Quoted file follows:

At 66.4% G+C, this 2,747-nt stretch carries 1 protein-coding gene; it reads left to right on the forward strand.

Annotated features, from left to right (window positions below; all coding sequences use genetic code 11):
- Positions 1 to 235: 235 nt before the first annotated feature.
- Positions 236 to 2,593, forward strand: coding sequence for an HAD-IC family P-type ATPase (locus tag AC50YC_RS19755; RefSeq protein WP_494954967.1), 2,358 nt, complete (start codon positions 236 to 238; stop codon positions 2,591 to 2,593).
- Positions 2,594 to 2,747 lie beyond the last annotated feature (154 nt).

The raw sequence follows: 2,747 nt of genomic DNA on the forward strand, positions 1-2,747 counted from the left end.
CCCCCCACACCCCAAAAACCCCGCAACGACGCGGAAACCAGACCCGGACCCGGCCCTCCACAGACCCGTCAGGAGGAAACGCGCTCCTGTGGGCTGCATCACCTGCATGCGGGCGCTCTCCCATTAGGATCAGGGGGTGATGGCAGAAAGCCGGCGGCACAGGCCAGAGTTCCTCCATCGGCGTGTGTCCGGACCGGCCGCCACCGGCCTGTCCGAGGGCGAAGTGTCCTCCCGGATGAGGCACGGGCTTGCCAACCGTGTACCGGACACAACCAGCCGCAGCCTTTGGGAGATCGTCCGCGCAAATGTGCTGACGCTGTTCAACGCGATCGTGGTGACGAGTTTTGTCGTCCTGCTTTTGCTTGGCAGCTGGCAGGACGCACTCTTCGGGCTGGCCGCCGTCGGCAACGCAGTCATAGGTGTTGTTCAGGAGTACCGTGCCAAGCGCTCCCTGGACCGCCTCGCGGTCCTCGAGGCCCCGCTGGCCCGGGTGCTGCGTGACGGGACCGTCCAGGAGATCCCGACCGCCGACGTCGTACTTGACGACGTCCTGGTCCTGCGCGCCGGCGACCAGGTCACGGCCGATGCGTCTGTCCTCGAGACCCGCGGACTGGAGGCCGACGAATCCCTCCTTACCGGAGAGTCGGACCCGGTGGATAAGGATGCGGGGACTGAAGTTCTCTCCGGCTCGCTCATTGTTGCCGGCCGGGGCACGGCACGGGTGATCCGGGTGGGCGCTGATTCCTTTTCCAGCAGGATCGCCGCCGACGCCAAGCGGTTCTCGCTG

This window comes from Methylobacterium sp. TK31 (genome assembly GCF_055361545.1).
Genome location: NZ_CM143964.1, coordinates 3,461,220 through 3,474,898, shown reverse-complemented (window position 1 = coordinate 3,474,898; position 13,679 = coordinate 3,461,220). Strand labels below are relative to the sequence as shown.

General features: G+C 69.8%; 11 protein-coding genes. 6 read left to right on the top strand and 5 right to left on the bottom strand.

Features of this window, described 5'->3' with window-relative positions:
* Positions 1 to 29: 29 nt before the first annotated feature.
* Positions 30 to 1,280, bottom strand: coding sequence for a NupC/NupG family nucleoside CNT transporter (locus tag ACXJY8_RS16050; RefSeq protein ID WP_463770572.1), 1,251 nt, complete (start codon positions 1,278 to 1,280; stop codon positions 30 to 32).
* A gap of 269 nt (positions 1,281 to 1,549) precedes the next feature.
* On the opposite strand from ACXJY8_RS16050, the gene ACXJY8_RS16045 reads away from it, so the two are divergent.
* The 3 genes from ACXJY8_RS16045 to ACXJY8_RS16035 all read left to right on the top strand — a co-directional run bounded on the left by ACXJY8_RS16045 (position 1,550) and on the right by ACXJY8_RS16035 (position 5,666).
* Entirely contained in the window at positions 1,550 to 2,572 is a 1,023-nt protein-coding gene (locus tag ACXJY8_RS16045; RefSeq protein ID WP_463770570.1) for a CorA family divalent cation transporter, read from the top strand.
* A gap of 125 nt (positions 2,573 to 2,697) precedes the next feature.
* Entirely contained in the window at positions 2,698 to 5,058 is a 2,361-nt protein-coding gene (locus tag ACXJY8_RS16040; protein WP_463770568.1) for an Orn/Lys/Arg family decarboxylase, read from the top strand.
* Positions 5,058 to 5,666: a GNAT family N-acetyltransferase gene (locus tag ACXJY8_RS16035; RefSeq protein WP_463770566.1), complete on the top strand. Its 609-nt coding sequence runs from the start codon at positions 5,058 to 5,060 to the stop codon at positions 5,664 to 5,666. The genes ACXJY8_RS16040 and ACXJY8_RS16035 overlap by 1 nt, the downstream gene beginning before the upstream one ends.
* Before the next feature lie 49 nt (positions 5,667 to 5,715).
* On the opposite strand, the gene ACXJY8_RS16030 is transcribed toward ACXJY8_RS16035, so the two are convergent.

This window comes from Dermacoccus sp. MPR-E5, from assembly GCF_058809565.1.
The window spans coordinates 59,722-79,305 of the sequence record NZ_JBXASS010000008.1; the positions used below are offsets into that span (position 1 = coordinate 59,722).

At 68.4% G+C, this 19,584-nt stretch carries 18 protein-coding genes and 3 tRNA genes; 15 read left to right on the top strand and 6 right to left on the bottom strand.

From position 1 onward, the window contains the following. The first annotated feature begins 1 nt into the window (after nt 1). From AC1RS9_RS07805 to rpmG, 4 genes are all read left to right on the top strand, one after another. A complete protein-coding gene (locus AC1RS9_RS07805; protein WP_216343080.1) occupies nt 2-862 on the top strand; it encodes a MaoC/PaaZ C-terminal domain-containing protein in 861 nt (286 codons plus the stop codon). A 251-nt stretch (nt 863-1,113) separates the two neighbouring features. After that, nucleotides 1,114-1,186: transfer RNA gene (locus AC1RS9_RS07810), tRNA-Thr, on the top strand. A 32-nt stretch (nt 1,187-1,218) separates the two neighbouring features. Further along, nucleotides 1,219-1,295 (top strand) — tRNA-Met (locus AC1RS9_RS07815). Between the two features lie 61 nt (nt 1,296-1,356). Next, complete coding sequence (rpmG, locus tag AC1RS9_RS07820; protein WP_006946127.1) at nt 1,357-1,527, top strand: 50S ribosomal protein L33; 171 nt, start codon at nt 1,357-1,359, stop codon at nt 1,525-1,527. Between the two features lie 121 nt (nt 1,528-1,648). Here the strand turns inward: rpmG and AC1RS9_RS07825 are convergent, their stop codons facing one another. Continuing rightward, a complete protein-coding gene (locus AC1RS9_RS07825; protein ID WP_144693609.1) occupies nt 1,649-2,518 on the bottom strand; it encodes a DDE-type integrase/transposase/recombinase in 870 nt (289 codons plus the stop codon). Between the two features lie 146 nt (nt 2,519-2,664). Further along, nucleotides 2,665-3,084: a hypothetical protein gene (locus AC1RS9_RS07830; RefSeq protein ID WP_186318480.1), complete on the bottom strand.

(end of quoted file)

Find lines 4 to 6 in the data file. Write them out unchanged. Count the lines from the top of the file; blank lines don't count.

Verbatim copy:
- Positions 236 to 2,593, forward strand: coding sequence for an HAD-IC family P-type ATPase (locus tag AC50YC_RS19755; RefSeq protein WP_494954967.1), 2,358 nt, complete (start codon positions 236 to 238; stop codon positions 2,591 to 2,593).
- Positions 2,594 to 2,747 lie beyond the last annotated feature (154 nt).

The raw sequence follows: 2,747 nt of genomic DNA on the forward strand, positions 1-2,747 counted from the left end.